It was a federal rule implemented under the Reagan administration. It required that the executive branch had to wait an hour before commenting on jobs and unemployment numbers. The intent behind the rule was to separate the ostensibly non-partisan Labor Department from the partisan executive branch. The rule states:
(d) In all cases, prerelease access shall precede the official release time only to the extent necessary for an orderly review of the data.
All employees of the Executive Branch who receive prerelease distribution of information and data estimates as authorized above are responsible for assuring that there is no release prior to the official release time. Except for members of the staff of the agency issuing the principal economic indicator who have been designated by the agency head to provide technical explanations of the data, employees of the Executive Branch shall not comment publicly on the data until at least one hour after the official release time.
Announced in the Federal Register on Sept. 25, 1985, when Ronald Reagan was president, the rule was adopted “to preserve the distinction between the policy-neutral release of data by statistical agencies and their interpretation by policy officials,” and to avoid affecting “financial and commodity markets,” according to the Office of Information and Regulatory Affairs, part of the Office of Management and Budget.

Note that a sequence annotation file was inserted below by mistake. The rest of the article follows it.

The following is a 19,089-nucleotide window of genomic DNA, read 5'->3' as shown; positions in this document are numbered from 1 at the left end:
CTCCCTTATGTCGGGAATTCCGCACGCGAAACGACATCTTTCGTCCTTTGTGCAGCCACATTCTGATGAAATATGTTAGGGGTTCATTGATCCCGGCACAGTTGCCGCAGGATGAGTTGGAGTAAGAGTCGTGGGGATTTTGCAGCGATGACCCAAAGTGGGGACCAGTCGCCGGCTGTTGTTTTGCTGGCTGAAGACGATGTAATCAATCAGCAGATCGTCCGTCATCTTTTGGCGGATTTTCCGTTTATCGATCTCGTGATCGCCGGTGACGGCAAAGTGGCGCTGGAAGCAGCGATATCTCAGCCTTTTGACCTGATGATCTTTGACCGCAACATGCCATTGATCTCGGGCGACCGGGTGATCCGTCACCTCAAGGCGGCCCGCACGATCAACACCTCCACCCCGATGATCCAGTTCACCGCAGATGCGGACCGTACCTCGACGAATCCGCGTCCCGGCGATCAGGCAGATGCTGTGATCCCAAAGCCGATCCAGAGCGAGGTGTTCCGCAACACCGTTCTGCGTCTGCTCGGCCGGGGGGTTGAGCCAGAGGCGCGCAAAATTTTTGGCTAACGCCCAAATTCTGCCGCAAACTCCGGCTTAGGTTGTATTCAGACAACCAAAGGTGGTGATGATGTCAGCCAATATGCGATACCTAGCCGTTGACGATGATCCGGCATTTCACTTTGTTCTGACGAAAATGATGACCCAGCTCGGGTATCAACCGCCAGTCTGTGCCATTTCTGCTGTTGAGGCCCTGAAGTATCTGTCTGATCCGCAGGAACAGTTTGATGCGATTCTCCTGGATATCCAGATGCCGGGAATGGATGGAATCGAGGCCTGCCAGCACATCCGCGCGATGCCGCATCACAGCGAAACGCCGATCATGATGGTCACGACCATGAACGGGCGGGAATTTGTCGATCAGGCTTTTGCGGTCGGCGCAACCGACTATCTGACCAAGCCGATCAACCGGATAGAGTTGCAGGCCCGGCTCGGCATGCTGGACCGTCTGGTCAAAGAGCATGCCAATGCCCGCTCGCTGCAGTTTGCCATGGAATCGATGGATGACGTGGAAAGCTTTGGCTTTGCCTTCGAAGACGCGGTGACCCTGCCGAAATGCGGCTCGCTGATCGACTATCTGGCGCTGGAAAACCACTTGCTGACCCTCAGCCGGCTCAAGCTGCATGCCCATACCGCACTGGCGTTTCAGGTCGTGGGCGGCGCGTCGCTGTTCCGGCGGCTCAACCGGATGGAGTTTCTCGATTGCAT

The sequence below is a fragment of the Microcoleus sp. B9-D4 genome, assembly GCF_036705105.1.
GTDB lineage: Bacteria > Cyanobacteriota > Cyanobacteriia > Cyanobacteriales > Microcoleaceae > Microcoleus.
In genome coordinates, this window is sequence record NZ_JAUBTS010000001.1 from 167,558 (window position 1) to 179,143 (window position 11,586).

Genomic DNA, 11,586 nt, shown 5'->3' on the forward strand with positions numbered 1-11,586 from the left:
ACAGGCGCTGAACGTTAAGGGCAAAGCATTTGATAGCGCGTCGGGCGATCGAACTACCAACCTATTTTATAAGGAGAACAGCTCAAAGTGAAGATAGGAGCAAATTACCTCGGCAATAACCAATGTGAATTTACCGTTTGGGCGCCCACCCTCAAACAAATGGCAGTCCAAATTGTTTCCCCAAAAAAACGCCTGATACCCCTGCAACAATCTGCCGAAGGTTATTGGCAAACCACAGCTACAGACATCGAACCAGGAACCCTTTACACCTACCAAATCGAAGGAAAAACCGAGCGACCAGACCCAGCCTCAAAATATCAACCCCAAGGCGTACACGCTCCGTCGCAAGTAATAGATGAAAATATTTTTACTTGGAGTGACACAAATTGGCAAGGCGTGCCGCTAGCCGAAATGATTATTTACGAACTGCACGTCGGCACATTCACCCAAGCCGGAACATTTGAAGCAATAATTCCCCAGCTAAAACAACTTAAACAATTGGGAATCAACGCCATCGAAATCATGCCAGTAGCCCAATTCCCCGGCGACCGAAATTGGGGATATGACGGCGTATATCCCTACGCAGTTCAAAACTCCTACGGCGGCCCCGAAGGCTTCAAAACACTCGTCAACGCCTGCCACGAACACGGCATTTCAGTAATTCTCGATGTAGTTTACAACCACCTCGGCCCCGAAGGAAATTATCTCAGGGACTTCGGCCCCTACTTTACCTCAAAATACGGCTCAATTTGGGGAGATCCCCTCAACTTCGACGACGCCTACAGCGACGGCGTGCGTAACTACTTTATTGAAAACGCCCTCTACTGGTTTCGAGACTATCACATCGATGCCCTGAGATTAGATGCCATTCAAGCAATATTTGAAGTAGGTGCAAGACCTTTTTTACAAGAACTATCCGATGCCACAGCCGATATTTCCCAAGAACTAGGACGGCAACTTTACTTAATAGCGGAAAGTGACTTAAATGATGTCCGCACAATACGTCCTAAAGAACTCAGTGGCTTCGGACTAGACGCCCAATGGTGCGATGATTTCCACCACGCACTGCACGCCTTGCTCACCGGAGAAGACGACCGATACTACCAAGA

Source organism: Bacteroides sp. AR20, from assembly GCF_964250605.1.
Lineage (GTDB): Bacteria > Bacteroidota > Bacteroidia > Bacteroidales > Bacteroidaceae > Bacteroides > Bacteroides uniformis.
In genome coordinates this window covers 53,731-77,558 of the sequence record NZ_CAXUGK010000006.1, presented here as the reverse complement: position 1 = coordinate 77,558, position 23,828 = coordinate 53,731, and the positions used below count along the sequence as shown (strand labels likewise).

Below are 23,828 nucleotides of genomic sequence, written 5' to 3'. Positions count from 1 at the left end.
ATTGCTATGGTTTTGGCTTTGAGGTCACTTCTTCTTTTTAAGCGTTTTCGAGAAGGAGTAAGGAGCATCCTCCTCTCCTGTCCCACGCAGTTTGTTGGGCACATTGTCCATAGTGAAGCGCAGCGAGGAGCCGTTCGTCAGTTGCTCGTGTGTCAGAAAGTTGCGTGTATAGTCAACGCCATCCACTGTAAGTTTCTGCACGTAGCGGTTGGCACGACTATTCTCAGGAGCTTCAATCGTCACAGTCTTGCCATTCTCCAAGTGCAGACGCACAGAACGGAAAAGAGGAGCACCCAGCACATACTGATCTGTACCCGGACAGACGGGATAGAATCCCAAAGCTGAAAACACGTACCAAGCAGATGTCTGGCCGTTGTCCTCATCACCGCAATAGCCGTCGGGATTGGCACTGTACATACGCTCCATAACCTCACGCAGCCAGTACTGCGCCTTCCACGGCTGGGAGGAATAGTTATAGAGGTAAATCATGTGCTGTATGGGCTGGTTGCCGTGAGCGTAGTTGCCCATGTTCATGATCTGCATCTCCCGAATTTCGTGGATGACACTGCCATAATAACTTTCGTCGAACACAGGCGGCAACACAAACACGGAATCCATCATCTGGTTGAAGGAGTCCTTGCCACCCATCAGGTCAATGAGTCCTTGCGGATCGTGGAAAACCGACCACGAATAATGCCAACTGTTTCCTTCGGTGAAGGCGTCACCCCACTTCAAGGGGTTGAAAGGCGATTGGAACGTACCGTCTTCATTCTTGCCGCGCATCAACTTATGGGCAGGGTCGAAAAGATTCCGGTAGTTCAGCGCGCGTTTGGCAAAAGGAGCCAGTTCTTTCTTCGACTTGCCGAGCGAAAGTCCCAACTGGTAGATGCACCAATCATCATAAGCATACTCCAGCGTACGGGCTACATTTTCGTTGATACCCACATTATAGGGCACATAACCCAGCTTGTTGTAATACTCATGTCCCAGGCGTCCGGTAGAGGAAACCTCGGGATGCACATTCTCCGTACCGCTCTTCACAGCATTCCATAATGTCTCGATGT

The jobs numbers were made public and released to the press by the Department of Labor on Friday morning at 8:30, and according to the rule, the executive branch was supposed to wait an hour before saying anything about them. But the President tweeted out at 8:41 a.m. a headline from the Drudge Report that read “GREAT AGAIN: +235,000.”
And then the press secretary Sean Spicer followed up at 8:52 with a comment:
Great news for American workers: economy added 235,000 new jobs, unemployment rate drops to 4.7% in first report for @POTUS Trump
— Sean Spicer (@PressSec) March 10, 2017
Mike Pence also followed up with similar tweets.
I understand the rationale of the rule, and while some may argue that it’s silly, it’s still in the federal register. But it’s not a rule with any teeth. There’s no penalty for breaking the rule.
Spicer was confronted about this egregious rule violation. “Don’t make me make the podium move,” Spicer joked, referencing the parodied version of himself on Saturday Night Live. It also helped to lighten the mood:
I do admire the press’s grave concerns about making sure the Trump administration adheres to all the rules. I just wonder where they were the last eight years while President Obama and his team were breaking not just silly rules, but violating the document that actually matters, the U.S. Constitution.
Read this for starters: Top 10 Ways Obama Violated the Constitution during His Presidency
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